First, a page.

Strategic partnerships are distinct from alliances in important ways appropriate to a complex environment in which competition and mutual gain coexist. First, they do not expressly identify adversaries, making them looser and more flexible in building bridges with an adversary to attenuate tensions. Second, they do not necessarily commit member states to support partners’ disputes with third parties, which again mitigates the potential for more intractable conflict. Finally, aside from exercises, they do not involve joint military organization, planning, and operations, making them less threatening. In addition, strategic partnerships, like alliances, incorporate economic strategy to create a more extensive network encompassing both military and economic dimensions.

Arms transfers: India has obtained advanced military hardware from bilateral partnerships, especially the United States. It has obtained high-altitude warfare kits from the U.S. and deployed newly acquired American P-8 surveillance aircraft and French Rafale fighters on the China border.

Skill enhancement: India has been able to hone its combat skills and optimize its usage of military equipment through periodic military exercises individually and collectively with its strategic partners.

Logistics sharing: This optimizes the use of military resources for national military operations as and when required.

Intelligence sharing: Combat preparedness has been enhanced. In the border confrontation with China, the United States. has assisted India with intelligence inputs.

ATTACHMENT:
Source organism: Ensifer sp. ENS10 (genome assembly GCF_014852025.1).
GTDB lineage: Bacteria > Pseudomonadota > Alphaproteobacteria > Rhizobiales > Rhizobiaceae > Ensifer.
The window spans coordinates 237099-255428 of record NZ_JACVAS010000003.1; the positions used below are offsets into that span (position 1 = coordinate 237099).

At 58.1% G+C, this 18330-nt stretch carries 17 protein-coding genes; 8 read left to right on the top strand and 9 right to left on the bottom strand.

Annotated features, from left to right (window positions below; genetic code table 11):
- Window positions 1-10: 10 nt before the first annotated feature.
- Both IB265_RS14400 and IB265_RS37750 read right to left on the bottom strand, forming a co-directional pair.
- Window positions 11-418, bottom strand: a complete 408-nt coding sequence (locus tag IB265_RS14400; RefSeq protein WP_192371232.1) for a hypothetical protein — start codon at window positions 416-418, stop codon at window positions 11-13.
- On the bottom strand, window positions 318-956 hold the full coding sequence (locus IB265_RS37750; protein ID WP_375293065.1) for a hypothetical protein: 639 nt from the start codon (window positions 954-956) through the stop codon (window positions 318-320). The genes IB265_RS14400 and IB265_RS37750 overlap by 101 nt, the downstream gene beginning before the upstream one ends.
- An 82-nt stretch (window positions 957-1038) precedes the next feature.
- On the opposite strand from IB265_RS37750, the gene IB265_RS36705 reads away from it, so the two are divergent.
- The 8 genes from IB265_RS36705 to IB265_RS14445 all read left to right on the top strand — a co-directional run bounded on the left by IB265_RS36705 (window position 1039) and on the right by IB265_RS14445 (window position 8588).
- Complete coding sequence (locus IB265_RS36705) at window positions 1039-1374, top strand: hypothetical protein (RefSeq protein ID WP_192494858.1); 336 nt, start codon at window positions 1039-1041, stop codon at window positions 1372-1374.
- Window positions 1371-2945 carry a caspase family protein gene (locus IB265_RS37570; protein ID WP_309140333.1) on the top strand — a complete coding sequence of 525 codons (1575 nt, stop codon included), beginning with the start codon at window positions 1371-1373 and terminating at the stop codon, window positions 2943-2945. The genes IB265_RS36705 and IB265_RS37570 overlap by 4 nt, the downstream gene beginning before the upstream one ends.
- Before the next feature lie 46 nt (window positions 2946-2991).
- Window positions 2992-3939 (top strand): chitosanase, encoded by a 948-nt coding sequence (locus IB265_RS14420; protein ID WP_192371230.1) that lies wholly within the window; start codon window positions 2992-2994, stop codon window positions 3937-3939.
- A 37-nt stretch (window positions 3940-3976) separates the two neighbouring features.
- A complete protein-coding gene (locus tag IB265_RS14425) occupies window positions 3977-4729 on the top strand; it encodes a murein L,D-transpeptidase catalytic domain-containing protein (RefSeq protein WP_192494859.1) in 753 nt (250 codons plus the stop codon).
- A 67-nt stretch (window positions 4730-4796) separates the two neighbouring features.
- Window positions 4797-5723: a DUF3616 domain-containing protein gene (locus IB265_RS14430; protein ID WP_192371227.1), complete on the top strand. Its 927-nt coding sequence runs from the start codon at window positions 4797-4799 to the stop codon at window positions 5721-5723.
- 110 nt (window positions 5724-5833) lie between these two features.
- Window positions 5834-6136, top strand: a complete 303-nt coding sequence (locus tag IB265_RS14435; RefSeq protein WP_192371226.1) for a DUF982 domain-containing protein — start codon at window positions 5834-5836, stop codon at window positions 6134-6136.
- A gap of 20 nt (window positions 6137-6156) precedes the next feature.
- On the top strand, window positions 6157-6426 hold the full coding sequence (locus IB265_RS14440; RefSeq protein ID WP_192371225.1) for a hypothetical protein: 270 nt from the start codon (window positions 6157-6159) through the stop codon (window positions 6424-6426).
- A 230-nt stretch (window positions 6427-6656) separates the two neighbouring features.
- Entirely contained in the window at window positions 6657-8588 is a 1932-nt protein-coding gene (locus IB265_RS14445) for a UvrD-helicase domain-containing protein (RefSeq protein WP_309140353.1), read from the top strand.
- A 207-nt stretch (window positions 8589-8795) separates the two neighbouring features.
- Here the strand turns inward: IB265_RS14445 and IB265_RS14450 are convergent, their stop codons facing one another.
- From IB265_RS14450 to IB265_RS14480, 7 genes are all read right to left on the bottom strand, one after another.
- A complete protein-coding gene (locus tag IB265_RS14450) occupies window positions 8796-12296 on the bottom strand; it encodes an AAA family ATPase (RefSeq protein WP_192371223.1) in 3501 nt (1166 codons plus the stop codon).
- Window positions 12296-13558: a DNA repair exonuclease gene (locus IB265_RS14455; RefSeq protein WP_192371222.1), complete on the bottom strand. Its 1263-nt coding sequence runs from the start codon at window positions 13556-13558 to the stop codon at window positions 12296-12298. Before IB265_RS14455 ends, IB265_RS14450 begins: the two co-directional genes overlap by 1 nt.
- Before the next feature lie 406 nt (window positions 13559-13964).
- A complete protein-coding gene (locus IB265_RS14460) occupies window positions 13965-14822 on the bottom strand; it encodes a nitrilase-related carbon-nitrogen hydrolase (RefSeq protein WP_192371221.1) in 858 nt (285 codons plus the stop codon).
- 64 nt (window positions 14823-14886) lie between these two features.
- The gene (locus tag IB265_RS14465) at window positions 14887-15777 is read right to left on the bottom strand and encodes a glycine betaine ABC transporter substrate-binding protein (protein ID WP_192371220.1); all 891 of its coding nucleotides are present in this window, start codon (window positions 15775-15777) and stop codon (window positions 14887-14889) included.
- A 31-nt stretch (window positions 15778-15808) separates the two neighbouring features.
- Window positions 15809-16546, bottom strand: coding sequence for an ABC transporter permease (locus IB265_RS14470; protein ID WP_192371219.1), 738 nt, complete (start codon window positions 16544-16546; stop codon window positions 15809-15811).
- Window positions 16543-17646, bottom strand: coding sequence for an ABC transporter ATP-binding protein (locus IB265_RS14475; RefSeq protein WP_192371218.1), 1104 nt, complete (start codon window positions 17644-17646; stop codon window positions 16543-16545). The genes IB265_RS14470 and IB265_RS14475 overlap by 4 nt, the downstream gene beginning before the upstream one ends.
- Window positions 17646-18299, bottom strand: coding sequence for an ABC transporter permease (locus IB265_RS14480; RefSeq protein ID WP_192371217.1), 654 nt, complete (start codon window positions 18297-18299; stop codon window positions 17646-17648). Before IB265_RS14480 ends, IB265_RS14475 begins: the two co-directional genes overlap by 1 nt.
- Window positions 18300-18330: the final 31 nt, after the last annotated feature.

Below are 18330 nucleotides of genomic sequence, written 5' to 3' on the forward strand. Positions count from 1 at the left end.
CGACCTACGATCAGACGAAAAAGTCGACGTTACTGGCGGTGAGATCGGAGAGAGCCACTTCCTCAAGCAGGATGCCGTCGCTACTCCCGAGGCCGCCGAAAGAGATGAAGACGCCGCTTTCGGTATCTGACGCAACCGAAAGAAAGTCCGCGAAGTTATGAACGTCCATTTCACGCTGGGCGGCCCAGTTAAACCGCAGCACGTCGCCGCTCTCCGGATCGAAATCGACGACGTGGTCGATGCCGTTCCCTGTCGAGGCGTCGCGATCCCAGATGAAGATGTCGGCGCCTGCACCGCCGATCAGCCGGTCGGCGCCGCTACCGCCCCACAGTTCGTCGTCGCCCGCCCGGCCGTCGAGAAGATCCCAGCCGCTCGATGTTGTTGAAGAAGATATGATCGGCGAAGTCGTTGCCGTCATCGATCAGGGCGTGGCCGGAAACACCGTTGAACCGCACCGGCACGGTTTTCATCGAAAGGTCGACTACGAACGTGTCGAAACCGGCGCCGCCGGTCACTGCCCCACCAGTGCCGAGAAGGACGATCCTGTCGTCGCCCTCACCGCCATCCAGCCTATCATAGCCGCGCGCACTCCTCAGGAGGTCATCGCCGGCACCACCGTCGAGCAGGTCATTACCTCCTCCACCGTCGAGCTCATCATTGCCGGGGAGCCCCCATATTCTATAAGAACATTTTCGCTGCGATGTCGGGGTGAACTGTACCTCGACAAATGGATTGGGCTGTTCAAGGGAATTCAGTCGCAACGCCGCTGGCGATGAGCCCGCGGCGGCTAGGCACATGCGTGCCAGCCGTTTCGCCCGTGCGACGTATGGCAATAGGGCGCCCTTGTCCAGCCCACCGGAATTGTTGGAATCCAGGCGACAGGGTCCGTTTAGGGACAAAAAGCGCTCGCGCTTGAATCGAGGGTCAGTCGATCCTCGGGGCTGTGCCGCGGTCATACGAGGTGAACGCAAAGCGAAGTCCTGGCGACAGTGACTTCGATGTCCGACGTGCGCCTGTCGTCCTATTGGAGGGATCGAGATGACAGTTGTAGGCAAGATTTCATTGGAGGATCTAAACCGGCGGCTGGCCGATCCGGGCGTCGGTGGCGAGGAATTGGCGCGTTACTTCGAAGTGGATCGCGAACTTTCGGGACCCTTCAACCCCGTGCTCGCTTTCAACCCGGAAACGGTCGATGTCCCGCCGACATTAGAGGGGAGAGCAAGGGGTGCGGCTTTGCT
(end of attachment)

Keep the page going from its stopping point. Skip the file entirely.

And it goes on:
Cybersecurity collaboration: In light of a possible Chinese cyber-attack on the Mumbai power grid in October during the most recent border confrontation, India stands to benefit from cybersecurity cooperation with the United States, Japan, and others.

Potentially, spinoffs from these modes of cooperation can be extended by India to other friendly states seeking to counter the Chinese threat.

On the economic side, strategic partnerships facilitate the following:

Reducing investment dependence: India has eschewed the Belt and Road Initiative (BRI) and sought to minimize Chinese direct investment, which had been growing rapidly until 2017-18. Strategic partnerships have provided India with alternatives, bringing in sizeable state-driven investment from Japan and facilitating private investment from the United States.

Reducing trade dependence: India has shown an interest in challenging China’s position as an international supply chain hub. The Quad is upping Indian vaccine production substantially, while India, Japan, and Australia have begun collaborating more broadly through the Supply Chain Resilience Initiative.

Competing With the BRI: India and Japan have established a joint investment initiative, the Asia Africa Growth Corridor, which complements the latter’s Expanded Partnership for Quality Infrastructure. New Delhi has also shown an interest in joining the US-Japan-Australia Blue Dot Network toward the same end.

Conclusion

These networked initiatives are by no means unproblematic. Indian strategic interests sometimes contradict those of strategic partners, e.g., India and the U.S. disagree on India’s relationship with Iran and its purchase of Russian weapons. Second, India and its strategic partners engage in economic competition, and India places some significant trade and investment restrictions on its partners. India’s objectives are nuanced. In a world of nuclear weapons and economic interdependence, the overall aim cannot be to diminish Chinese power, but to generate a network that restricts China’s influence and tries to moderate its strategic behavior.